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Imagine a photo that is taken of someone looking straight at the camera.

Why when we look at the photo now from any direction it looks as if the person is looking straight at us?

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Because the person is looking straight at you. When you look at a face in three dimensions, there are a number of visual effects that indicate to your brain that the object is rotating. For a rotating complex object like a human head, the primary indicator is closer objects covering those farther away. If a person who is facing you, turns to their right, their nose will cover part of their right cheek from your perspective.

When you take a photograph of the person from straight on, their nose will never cover part of their cheek; a person viewing the photograph from any angle (except the back) will always see the subject's entire face as though you were looking straight on.

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I do not think the nose has anything to do with it. I am talking about the eyes, the eyes themselves are looking at you regardless of the angle from which you are looking at the photo. I can cover the nose and will get the same effect. – Revo Jul 30 '12 at 23:48
I note gun in movie poster ... no matter through angle which I look ... it always looks it it's going to shoot me :D – Santosh Linkha Jul 30 '12 at 23:58
Revo, I was just using the nose as an example because it is very prominent. Yes, you will have the same effect if you cover the nose because everything I said about the nose is also true of the eyebrows, and the eyelashes, and the left side of the eye, and the lips, and the cheeks, etc. It is not a matter of the nose looking like it does, it is a matter of no feature on the face ever being covered by any other. The effect is called foreshortening... a photo does not have it. – AdamRedwine Jul 31 '12 at 1:28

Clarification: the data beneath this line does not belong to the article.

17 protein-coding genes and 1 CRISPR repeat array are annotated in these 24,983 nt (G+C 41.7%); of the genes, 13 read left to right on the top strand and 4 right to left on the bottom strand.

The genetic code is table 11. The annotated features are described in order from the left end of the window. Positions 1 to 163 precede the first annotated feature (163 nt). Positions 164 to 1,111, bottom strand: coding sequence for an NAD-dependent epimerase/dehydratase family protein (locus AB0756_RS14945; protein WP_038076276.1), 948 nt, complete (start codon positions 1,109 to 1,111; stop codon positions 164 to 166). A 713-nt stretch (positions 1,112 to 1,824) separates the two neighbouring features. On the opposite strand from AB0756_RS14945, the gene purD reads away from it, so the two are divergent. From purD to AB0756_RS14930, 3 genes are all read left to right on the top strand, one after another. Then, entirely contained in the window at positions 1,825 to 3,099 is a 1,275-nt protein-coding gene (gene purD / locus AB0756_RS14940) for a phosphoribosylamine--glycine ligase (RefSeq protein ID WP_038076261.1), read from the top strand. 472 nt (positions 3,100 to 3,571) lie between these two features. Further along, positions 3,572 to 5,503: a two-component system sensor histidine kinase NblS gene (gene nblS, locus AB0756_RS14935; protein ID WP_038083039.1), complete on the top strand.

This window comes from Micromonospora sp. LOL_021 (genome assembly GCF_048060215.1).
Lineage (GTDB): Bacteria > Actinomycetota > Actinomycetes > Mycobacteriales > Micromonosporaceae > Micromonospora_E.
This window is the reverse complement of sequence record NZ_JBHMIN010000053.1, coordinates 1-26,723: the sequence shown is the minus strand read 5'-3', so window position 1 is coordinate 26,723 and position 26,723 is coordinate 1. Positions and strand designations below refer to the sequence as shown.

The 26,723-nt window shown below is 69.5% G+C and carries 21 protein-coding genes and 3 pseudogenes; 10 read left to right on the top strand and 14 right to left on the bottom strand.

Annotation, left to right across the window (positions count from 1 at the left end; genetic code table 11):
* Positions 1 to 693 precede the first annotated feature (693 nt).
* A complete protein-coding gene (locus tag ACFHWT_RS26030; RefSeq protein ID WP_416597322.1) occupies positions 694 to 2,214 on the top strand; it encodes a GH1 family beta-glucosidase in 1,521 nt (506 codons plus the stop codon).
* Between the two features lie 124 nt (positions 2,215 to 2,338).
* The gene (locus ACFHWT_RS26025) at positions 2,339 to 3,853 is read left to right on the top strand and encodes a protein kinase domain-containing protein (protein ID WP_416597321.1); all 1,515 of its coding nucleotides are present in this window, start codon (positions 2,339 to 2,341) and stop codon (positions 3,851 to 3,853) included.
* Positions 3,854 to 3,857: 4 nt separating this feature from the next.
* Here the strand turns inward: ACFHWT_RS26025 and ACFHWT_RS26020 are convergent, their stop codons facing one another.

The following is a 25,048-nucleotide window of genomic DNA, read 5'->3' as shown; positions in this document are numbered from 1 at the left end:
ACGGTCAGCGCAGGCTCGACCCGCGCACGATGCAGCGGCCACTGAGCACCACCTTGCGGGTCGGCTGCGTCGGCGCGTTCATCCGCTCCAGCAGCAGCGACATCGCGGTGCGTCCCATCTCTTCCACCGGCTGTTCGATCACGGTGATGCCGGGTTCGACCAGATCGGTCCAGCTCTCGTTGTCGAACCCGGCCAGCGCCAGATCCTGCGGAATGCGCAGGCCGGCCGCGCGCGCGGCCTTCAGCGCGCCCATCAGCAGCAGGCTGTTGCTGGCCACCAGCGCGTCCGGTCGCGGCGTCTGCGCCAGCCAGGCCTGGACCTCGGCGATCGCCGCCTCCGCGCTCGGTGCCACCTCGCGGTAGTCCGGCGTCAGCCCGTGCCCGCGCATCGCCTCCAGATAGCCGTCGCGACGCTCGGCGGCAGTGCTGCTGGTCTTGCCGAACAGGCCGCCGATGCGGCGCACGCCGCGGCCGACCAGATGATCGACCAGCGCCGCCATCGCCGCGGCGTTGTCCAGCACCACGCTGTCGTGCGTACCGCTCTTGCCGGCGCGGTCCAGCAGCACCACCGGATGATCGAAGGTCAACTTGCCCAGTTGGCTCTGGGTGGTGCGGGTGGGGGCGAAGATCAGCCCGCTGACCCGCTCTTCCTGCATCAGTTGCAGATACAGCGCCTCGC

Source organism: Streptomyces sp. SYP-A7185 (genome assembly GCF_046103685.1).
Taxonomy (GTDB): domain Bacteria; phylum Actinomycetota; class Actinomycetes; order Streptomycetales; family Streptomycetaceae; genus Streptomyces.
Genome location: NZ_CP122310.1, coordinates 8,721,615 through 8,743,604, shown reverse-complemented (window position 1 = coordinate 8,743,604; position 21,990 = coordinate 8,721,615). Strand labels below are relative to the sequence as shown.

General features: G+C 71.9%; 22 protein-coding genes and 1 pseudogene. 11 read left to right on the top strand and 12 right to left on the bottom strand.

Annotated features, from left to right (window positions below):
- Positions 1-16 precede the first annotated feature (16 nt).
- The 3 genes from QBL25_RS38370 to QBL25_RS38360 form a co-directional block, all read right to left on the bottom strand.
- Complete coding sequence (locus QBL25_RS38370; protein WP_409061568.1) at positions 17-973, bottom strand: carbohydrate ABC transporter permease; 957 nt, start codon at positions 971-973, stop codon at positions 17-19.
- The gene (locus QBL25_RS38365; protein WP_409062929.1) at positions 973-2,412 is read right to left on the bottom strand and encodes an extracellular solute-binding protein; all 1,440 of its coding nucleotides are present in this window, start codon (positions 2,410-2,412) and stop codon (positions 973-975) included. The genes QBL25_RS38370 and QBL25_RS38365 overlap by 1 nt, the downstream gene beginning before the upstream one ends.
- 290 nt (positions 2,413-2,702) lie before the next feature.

You mean this effect?

Because all your ancestors that didn't immediately recognise a human (or primate) face didn't get suckled and didn't grow up to be ancestors.

It doesn't just need a face, pretty much any shaded 3D convex shape can appear to be concave (ie curved outward like a face) from this effect. We have this problem in presenting 3D scans of things like oil basins - a proportion of people can only see it as convex.

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Eyes are 2D flat circles, instead of spheres. From an angle, the pupil is still in the center for the circle, but gets shifted off-center for the sphere. It's subtle, but your brain is sensitive for this.

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by the way, for the gun (which is a better example I think), change sphere to cylinder above – bobuhito Jul 31 '12 at 16:37

I believe it happens for a very simple reason.

A photograph is two-dimensional, and the person examining the photograph always takes the place of the camera at the instant the photograph.

Provided that the subject was looking directly at the camera (and, obviously, the camera was looking directly at them), provided that you can see the subject's eyes in the photograph, you are looking directly at them and they will always seem to be looking directly at you.

Similarly, a photograph taken looking down into a shark's open mouth will always seem as though the shark's about to bite you, no matter what angle you view the photograph from.

Re Adam Redwine's comment: It's not true that photographs do not show foreshortening.

What is foreshortening?

Here is one example of many that I could give:

A photograph of somebody who is holding their arm straight out directly at the camera. Compare the size of their hand in the photograph to the size of their head. That's foreshortening. And you don't need to be using a close-up lens to get that result.

If you google "foreshortening photographs" and look at the images, you will see plenty more examples.

Foreshortening has no impact upon the effect described in the original question.

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